I’m a Boomer. A Bad Boomer – because there is no other sort, according to popular rhetoric. I have mixed feelings about this. On one hand, I don’t feel like a bad Boomer, but I acknowledge the advantages that go with being a Boomer, and have taken advantage of the advantages. On the other hand, I quite like being labelled as ‘bad’ because I’ve never been labelled as that before. I would love to have been just a little bit bad, which I used to imagine would make me a little more interesting, and maybe even a little more exciting, but I didn’t really have ‘true bad’ in me. Now, however, I’m bad without really trying, or quite knowing how it happened. All good, though – I’ll take what I can get.
Although I don’t think I’m in the category of super-bad Boomer, I do own my own flat and also have another (mortgaged) flat as an investment property, so my soul is somewhat darkened. I didn’t plan to buy an investment property, but when my elderly neighbour died, and his son offered me his father’s flat for a very good price, it felt silly to pass up the opportunity. Being post-60, it seemed like I could use it to help me be financially comfortable when I was no longer working. Speaking of finances, the flat has sucked close to $100K out of me in repairs, maintenance, renovations, costly mistakes, and basically no feckin idea what I was doing since I bought it a couple of years ago. Most of it borrowed money. That’s a free laugh there I’m giving to the Boomer-haters.
Although the flat was shabby and hadn’t had much maintenance or upgrades done to it for years, as can be the case with elderly owners, the building report said it was basically a solid little tank (since the earthquake of 2011, insurance companies require a building report to be submitted on any potential purchases before they’ll insure). I bought it knowing that I’d eventually have it renovated, but had no idea what a giant pain in the arse being a responsible landlady for a shabby flat would be. If one is going to rent out a shabby flat, then one needs to be an arsehole landlady, and not care about repairing things that get broken or don’t work so well. That’s not me, and I got clocked pretty quickly as a soft touch. Going forward, however, a property manager will take care of things.
In the last few years, and in particular the last couple of years, the government has clamped down on renting out substandard homes. In my youth, it was normal to rent grotty flats. We didn’t really care that much because we knew that it was just a rite of passage, and we needed a place to party where a bit of damage didn’t matter too much. We mostly knew that one day when we grew up we would buy our own homes. Contrary to popular belief, it wasn’t easy to achieve that, but admittedly easier than it is now. My first owned home, with my partner at the time, was an old one-bedroom cottage in one of the lower socio-economic suburbs near the sea with an outside toilet. We didn’t care – it was a stepping stone. I don’t know if a place like that could even be bought these days.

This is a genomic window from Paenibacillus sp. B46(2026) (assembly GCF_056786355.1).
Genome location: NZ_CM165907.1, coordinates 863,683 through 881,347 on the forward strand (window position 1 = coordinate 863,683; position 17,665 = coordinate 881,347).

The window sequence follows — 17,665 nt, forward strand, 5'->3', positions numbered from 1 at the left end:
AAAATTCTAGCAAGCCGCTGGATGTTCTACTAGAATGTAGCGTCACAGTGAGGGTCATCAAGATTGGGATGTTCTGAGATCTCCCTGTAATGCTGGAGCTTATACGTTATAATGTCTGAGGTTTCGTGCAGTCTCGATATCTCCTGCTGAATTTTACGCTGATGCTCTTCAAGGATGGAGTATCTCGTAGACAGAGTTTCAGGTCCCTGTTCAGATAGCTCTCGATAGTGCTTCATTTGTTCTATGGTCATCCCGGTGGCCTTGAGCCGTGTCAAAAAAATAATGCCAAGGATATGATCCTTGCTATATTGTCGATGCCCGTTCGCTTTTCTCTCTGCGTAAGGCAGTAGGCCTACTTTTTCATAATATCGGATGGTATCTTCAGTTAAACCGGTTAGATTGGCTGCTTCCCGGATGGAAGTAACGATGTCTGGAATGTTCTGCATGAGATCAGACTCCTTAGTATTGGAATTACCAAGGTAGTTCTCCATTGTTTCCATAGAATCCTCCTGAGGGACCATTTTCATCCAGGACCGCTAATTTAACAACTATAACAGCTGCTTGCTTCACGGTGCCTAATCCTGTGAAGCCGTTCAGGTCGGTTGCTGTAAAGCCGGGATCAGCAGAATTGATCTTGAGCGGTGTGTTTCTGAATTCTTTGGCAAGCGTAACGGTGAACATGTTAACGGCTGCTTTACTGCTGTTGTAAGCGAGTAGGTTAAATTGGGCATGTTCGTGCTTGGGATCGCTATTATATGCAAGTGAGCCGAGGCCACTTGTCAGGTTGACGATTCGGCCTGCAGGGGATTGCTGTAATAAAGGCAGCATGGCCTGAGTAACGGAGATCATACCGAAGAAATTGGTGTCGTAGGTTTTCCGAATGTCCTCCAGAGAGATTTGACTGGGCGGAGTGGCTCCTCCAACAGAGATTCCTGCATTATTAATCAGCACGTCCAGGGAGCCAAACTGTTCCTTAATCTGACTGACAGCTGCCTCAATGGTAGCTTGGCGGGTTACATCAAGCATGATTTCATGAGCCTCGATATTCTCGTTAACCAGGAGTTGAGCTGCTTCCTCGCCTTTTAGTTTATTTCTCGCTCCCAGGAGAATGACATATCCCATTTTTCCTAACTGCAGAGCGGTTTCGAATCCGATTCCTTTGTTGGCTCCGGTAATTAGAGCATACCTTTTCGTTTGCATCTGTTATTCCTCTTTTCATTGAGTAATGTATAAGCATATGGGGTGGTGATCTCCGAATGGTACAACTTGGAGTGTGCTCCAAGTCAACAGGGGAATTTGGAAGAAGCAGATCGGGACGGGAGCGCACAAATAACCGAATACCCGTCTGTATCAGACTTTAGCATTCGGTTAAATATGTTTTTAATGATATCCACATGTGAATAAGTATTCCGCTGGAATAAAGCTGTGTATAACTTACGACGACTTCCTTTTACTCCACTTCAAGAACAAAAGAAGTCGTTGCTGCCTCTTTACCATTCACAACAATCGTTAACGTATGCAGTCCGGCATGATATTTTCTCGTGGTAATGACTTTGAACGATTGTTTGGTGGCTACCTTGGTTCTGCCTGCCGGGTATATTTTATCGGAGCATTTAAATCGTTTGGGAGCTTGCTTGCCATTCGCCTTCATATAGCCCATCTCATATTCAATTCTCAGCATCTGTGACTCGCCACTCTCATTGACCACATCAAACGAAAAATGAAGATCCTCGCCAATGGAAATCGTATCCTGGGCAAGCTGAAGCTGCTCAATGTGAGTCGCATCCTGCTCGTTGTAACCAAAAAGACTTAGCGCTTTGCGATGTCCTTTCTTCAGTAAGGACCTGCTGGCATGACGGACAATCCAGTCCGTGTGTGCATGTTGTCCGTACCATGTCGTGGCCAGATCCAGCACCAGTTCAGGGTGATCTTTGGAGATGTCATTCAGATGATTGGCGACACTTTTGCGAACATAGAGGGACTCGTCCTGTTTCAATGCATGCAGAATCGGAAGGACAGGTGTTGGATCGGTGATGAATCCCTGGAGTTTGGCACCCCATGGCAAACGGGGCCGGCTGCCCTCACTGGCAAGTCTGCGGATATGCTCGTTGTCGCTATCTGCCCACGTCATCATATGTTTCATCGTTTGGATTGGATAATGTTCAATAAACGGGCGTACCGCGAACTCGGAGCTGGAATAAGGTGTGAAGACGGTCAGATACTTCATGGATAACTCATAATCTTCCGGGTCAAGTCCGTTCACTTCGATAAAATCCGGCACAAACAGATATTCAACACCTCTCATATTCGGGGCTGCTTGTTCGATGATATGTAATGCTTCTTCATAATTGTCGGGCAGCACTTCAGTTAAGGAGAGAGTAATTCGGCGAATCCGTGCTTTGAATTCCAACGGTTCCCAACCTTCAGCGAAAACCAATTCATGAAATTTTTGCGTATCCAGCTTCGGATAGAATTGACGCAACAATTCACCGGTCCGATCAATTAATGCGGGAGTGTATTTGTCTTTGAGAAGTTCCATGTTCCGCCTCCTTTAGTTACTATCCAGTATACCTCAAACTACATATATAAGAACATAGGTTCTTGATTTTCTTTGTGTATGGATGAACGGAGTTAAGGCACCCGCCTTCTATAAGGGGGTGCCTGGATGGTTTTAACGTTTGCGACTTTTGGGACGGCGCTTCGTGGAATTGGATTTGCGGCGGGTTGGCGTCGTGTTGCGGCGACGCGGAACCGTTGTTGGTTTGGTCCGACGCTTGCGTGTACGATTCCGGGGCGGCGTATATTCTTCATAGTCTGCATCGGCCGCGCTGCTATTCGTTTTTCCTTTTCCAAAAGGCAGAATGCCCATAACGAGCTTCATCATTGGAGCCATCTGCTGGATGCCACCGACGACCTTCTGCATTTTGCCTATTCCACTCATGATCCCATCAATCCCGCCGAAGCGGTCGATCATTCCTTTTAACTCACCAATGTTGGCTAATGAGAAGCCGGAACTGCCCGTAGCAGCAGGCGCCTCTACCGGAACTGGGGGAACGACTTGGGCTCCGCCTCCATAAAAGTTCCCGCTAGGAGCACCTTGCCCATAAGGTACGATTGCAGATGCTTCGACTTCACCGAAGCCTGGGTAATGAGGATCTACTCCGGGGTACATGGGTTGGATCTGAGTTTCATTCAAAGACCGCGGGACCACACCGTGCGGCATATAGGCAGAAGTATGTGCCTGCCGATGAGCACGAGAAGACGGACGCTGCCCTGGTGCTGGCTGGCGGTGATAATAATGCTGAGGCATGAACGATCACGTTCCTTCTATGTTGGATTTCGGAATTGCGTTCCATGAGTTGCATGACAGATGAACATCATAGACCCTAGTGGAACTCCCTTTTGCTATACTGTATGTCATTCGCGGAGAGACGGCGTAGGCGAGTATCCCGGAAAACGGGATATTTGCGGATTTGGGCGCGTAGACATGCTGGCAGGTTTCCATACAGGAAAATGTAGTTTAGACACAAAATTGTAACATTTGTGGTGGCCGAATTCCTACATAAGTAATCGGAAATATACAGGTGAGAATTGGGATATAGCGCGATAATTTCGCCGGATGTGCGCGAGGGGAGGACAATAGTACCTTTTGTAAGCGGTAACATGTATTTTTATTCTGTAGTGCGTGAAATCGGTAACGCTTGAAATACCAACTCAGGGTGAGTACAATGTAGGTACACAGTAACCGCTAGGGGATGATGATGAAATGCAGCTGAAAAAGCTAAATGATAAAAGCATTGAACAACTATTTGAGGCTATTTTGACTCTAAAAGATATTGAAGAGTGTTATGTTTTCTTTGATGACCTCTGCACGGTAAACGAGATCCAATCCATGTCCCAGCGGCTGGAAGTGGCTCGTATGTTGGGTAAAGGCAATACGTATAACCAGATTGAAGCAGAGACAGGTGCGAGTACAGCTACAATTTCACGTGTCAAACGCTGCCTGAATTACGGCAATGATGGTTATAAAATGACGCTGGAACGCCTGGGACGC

It’s much harder to buy one’s own home now, so people rent for longer, and sometimes for their whole lifetime. With this in mind, the government has introduced a lot of new regulations to ensure that rental homes are healthy, safe and liveable. This is a double-edged sword, of course, because slumlords will have to lift their game, but rents will increase alongside the improvements. Added to that is the seemingly unstoppable train of house prices in New Zealand barrelling on upwards, which also serves to increase rents. This is good news for me, of course, as those sleepless nights wondering how I was going to afford the ever-increasing cost of renovations on my rental flat will pay off. So that free laugh for the Boomer-haters will likely be a short one. Just saying.
Although I’m pleased that my investment will quickly bear fruit after the initial pain of growing it, I do understand that home-ownership is a much better way to live both personally and socially. I’m sorry that our economy, and our culture, has taken the path it has, and put home-ownership out of reach of many New Zealanders. I don’t know how that can be changed now. Long term or lifetime renting per se is not a terrible thing, and I believe that it’s the norm for many European countries, but it’s an emerging new culture here. There are birthing pains with it, and a big mistrust gap between tenants and landladies/landlords. Both sides have valid grievances.
Most of us are just riders on the economic juggernaut, and it’s not easy to survive if we jump off it. Personally, I lean towards socialism, although I’m not averse to making money, either. I’m a mixture of a person with a social conscience, and a bad Boomer capitalist. Trying to be ‘pure’ fell by the wayside some time ago, when I realised that I was just born in the wrong era for that 🙂
Header pic by: kurtdeiner | Pixabay